'Peter answered Him, "Lord, if it is you, command me to come to you on the water." He said, "Come."' Matthew 14:29-29

Before the Vatican II reform of the lectionary in 1970, Catholics only heard readings from the Hebrew Scriptures during weekdays of Lent. It's a shame we've only heard Sunday's first reading (I Kings 19:19a,11-13a) every third year for the past 40 years. The theology it conveys could have helped Jesus' followers through the centuries understand a unique dimension of God working in their lives.

One must go beyond our liturgical selection to surface its message. The narrative begins long before the first verses of the reading, and ends several verses after the reading finishes.

Elijah isn't just strolling around the Sinai one day and decides to stop by Mt. Horeb (Mt. Sinai); he's running for his life. Queen Jezebel has put a contract out on him.

The prophet began running at Mt. Carmel, in the north of Israel, eventually reaching Beersheba, at the far south of the country. There, Yahweh twice gives him food and water, enabling him to continue his trek.

Homilists frequently stress that Yahweh speaks to Elijah in a "tiny, whispering sound," pointing out that we're often not quiet enough to hear God's voice in our lives. Don't you wonder what Yahweh has to say to this servant in that whispering voice?

Turn around
To everyone's surprise, including Elijah's, Yahweh's not pleased that the prophet's there. God sends the prophet back north with the command to get rid of Jezebel, no matter the consequences.

Though unexpected, Yahweh's words make sense. Since prophets are the conscience of the people, they can never count on being safe and secure. They're always expected to be in the middle of the action, receiving flak from all sides.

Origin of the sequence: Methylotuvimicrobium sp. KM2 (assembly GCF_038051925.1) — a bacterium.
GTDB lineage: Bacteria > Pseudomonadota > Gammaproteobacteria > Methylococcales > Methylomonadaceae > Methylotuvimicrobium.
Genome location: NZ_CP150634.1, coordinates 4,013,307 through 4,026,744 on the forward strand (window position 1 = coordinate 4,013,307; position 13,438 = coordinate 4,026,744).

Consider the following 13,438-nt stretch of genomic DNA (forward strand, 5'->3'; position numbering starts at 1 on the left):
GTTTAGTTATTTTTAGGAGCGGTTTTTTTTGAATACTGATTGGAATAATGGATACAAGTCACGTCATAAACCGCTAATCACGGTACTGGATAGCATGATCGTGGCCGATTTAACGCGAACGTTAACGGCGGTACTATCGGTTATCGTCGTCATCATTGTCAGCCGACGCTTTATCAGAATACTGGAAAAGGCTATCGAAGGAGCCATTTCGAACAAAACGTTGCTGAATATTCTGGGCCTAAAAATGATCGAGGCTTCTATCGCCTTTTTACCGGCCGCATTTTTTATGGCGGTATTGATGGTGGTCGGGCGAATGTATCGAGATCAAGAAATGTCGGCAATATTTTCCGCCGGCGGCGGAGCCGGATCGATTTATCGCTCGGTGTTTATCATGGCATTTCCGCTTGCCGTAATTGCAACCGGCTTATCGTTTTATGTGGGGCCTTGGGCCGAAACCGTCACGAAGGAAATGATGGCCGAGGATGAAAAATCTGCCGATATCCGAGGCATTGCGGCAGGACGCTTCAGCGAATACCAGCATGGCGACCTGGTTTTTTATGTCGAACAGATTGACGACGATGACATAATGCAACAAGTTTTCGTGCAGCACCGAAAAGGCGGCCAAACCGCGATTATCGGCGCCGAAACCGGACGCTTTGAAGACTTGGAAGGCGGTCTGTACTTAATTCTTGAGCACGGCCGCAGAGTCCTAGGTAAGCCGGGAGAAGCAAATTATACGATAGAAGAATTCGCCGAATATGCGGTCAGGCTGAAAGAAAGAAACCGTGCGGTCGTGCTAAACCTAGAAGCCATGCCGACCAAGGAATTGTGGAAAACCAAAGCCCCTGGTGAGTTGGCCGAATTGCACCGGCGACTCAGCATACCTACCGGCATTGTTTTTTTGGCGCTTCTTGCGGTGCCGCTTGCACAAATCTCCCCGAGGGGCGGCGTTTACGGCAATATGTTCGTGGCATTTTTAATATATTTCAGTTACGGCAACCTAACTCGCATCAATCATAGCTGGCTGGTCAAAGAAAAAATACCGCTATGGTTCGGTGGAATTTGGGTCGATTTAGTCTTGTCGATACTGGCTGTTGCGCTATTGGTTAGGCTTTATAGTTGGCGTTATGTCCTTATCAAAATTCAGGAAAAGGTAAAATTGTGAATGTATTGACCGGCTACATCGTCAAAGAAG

All of us have, at times, gone down roads God doesn't want us to travel. There's one problem in Elijah's case: By twice sending food at Beersheba, Yahweh actually helped the prophet go to a place Yahweh didn't want him to be!

This brings up a dimension of God rarely discussed: What part does God play in our misdirected steps? God is obviously present and working in our lives even when we're going the wrong way. It seems that the key to eventually getting back on the right path revolves around never breaking our concentration on God.

That's the main message in Sunday's Gospel (Matthew 14:22-33). When Peter stops looking at the one who called him to abandon the security of his boat and begins to notice "how strong the wind is," he starts to sink.

Eyes on prize
Once he breaks his focus on Jesus, he runs into problems. Jesus utters those well-known words: "O you of little faith, why did you doubt?" Lack of focus is equated with sinking.

Paul - not just in Sunday's reading (Romans 9:1-5), but on other occasions - must have reflected on steps he'd taken outside both the security of Judaism and even some tried and true practices of Christianity.

Would he, like Elijah, one day discover he'd gone the wrong direction by first becoming a follower of Jesus, and then disregarding the early Church practice of baptizing only Jews?

The risen Jesus had certainly helped him go down both roads. But could he still be heading in the wrong direction? He has no choice but to focus on Jesus. Sinking is not an option.

When the sacrament of reconciliation was reformed in 1974, confessors were instructed not so much to zero in on the penitent's individual sins as to help him or her reflect on where their faith is leading them. Today is a good day to start such a reflection. As long as we have the proper focus, we have nothing to worry about.